Chemistry textbooks are in need of a rewrite with the addition of four new elements to the Periodic Table. The International Union of Pure and Applied Chemistry (IUPAC) has confirmed the existence of four new elements with the atomic numbers 113, 115, 117, and 118, which were discovered by laboratories in Japan, the United States, and Russia. This bumper group of new elements completes the 7th row of the Periodic Table and clears the way for the discoverers to start thinking up names for them.
Until now, elements 113, 115, 117, and 118 have only been known from their gaps in the table and the temporary names ununtrium (Uut), ununpentium (Uup), ununseptium (Uus), and ununoctium (Uuo). Now, thanks to RIKEN in Japan; the Joint Institute for Nuclear Research in Dubna, Russia; Lawrence Livermore National Laboratory (LLNL), California; and Oak Ridge National Laboratory, (ORNL), Tennessee, these elements that do not exist in nature have been confirmed to have been created for the first time.
The fourth IUPAC and the International Union of Pure and Applied Physics (IUPAP) Joint Working Party (JWP) reviewed the findings of the discoverers and, based on a criteria set out in 1991, have confirmed them. Elements 115 and 117 were found by the Joint Institute for Nuclear Research, LLNL, and ORNL. Element 118 was found by the Joint Institute and LLNL, and 113 was found by RIKEN.
The periodic table in its modern form was invented by Russian chemistry professor Dmitri Mendeleev in 1869 and lists elements according to their atomic numbers based on the number of protons in their nuclei. Its odd shape, which is familiar to anyone trying to stay awake in chemistry class, is due to the discovery that by arranging the elements to group them by their chemical properties and electron configurations, it becomes a graphic representation of objective reality.
In other words, chemists could not only use the table to describe known elements, but also predict the existence and properties of unknown elements that were yet to be discovered. This makes the IUPAC announcement particularly important because it means that an entire row or period of the table has now been filled in thanks, in part, to this predictability.
Though many of the new elements were discovered as far back as 2004, the tricky bit has been proving that they exist. In the 19th century, any competent chemist could determine if a substance was a pure element, but the new elements reside in a part of the table where the atoms are super heavy and so unstable that they exist for less than a thousandth of a second.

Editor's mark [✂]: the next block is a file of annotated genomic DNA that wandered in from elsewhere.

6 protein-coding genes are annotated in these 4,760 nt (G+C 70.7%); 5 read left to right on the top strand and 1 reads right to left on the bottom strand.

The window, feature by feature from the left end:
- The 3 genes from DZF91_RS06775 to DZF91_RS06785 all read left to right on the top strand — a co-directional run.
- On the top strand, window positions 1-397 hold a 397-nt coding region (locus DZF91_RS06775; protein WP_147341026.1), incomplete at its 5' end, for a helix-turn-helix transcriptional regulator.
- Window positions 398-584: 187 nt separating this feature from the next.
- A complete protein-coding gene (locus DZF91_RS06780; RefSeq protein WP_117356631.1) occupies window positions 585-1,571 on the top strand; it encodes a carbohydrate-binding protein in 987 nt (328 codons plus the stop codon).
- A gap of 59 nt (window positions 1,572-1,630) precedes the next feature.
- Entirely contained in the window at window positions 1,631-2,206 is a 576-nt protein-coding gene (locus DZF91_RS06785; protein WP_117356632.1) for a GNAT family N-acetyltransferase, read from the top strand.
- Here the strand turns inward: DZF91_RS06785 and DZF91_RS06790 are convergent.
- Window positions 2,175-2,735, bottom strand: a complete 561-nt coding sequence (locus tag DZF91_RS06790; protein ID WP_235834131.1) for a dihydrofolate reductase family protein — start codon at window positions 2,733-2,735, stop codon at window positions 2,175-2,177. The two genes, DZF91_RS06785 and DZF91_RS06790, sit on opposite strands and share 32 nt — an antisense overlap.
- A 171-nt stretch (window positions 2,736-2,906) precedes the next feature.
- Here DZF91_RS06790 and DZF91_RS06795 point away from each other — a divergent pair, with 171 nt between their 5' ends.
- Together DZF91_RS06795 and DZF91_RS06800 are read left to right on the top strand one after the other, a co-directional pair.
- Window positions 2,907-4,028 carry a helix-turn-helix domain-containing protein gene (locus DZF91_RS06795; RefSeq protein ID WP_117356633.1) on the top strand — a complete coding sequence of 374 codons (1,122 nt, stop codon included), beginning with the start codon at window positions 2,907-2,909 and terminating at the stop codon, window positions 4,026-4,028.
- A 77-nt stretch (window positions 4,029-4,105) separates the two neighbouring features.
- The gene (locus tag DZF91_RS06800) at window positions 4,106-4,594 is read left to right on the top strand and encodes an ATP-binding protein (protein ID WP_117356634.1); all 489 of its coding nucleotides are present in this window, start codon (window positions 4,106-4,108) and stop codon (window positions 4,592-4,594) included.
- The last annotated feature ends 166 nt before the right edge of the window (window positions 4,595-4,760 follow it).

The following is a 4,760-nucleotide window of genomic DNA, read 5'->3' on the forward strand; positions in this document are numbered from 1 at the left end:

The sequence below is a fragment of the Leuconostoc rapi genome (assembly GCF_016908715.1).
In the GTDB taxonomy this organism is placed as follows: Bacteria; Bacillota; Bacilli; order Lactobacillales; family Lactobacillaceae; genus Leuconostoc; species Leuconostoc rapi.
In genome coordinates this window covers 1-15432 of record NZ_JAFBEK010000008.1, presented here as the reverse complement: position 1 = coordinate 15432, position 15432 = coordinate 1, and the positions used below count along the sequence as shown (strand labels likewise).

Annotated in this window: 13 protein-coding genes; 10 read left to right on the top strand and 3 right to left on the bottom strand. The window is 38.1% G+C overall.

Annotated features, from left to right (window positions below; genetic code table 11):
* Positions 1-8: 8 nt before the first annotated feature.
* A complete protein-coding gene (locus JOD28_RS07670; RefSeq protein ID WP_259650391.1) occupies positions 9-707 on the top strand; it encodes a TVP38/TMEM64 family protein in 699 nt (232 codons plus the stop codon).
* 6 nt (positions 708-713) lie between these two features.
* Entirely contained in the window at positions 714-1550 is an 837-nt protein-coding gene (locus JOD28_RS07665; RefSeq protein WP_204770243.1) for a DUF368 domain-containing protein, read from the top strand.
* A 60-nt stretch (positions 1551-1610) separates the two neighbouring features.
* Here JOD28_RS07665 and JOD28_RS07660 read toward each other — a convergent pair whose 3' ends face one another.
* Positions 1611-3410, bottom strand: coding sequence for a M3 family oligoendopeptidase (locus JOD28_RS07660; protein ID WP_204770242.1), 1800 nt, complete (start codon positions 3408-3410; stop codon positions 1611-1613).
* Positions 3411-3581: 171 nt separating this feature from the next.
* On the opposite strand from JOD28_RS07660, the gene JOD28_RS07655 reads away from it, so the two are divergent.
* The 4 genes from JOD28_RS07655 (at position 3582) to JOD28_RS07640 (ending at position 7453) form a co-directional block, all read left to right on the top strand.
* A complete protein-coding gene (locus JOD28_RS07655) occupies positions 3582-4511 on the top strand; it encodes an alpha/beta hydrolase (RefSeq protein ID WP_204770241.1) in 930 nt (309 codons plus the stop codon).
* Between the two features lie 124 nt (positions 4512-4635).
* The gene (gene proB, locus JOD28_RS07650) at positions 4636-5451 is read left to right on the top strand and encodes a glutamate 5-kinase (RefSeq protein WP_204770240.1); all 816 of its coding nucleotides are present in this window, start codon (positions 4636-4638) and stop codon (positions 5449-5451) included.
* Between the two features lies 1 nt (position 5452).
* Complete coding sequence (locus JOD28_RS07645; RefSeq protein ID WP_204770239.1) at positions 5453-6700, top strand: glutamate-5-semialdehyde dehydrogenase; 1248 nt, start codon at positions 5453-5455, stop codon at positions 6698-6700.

Element 113, for example, was created by using a linear accelerator to bombard a thin layer of bismuth with zinc ions travelling at about ten percent of the speed of light in hope that, in rare instances, the bismuth and zinc atoms would fuse to form a element. The resulting super-heavy atom of 113 would then decay and turn into other unstable radioactive isotopes, which would decay nearly as fast.
The result was that the scientists who created the new element had to spend years tracing back the event through a labyrinth of isotopic breakdowns to prove that they descended from the new element. Then, the JWP of the IUPAC had to review the literature to make sure no mistakes were made.
Now that the elements are confirmed, the discoverers can officially apply permanent names and symbols to them. The proposed names and two-letter symbols will be checked by the Inorganic Chemistry Division of IUPAC and then be subjected to a public review for five months to make sure they conform to the standards of consistency, translatability into other languages, and historic use. Typically, names have been derived from mythology, minerals, geography, or the name of a scientist.
One other interesting point about the new elements is that it opens the way to the search for an "island of stability." That is, a region beyond the current Periodic Table where new superheavy elements will become stable and exist long enough to allow for conventional chemistry experiments.
The JWG findings will be published in the Pure and Applied Chemistry.Source: